Champaign County taxpayers had to pay about $62,000 for the medical care rendered to a man charged with home invasion as well as pay for hundreds of hours for police to guard him.
Anthony S. Brown, 25, of Champaign was taken to Carle Foundation Hospital, Urbana, on Sept. 9 after being hit four times by gunfire from Champaign police officers.
The shooting occurred at 1207 Crispus Drive, where Brown allegedly forced his way in while armed and was threatening the people present — his girlfriend's three children and a toddler.
"When he came in initially, he was walking around with a gun saying, 'Where's your mother? I'm going to kill her,'" recounted State's Attorney Julia Rietz, who said she felt the officers were justified in firing at Brown after he pointed a gun at them.
Preliminary reports were that eight rounds were fired and four hit Brown.
Taxpayers had to start footing the bill for Brown's care nine days later on Sept. 18, when Sheriff Dan Walsh served the warrant charging Brown with home invasion and being an armed habitual criminal.
Walsh said he served the warrant when he believed it was possible for Brown to leave the hospital under his own power. That meant law enforcement officers had to begin guarding him at the hospital.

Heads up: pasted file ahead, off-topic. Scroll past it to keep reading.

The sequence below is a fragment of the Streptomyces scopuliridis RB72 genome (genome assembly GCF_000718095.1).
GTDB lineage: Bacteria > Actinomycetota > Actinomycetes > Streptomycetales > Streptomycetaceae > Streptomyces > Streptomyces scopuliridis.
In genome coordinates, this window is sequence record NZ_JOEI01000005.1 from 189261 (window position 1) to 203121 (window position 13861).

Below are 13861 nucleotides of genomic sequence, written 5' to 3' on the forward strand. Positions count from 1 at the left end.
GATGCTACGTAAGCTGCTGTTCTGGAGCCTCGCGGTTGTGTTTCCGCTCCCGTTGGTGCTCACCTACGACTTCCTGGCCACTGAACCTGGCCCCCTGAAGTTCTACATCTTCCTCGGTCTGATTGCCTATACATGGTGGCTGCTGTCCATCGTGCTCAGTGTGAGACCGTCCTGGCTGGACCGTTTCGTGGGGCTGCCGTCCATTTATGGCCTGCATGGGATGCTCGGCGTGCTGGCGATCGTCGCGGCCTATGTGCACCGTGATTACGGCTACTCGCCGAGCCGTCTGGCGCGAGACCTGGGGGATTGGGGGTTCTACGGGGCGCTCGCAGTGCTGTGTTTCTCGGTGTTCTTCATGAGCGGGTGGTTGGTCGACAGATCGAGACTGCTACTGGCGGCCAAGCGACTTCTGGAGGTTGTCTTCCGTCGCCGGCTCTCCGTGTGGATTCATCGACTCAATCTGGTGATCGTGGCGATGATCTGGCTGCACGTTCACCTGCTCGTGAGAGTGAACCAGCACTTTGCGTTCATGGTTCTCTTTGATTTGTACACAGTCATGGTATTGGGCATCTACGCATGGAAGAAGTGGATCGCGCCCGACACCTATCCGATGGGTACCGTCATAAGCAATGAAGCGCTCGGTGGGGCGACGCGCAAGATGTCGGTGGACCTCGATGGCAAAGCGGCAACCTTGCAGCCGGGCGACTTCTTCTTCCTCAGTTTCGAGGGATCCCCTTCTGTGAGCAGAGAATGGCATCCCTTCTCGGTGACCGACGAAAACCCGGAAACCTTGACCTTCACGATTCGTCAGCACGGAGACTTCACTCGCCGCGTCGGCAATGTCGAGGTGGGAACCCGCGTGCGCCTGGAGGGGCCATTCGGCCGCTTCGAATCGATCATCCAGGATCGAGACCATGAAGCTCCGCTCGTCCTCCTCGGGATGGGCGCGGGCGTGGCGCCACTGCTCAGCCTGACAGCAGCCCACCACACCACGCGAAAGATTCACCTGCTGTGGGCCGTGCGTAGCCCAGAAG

Brown was released from Carle on Oct. 12 and taken directly to the county jail, where he remains in lieu of $1 million bond. His next court date on the Class X felony charges is Jan. 22.
So far, the sheriff's office has received about $161,152 in hospital and medication bills for Brown but has paid only about $61,886 since the county receives the public aid rate.
That figure does not include what it cost to guard Brown, a task that several local police departments shared.
"In the normal scheme, we staff that ourselves with corrections or law enforcement, frequently on overtime. In this case, the other agencies volunteered to help us. We had Illinois State Police, University of Illinois, Urbana, Champaign and us all taking turns. We do not have to reimburse those agencies for expenses or overtime, which would have been huge. I think they realized at the point we took custody, it is a huge time and financial burden," Walsh said.
Records kept by Walsh indicated that officers from the five departments spent 579 man-hours guarding Brown. The bulk of that time — 280 hours — was provided by correctional officers from the jail, who earn anywhere from $20 to $28 an hour.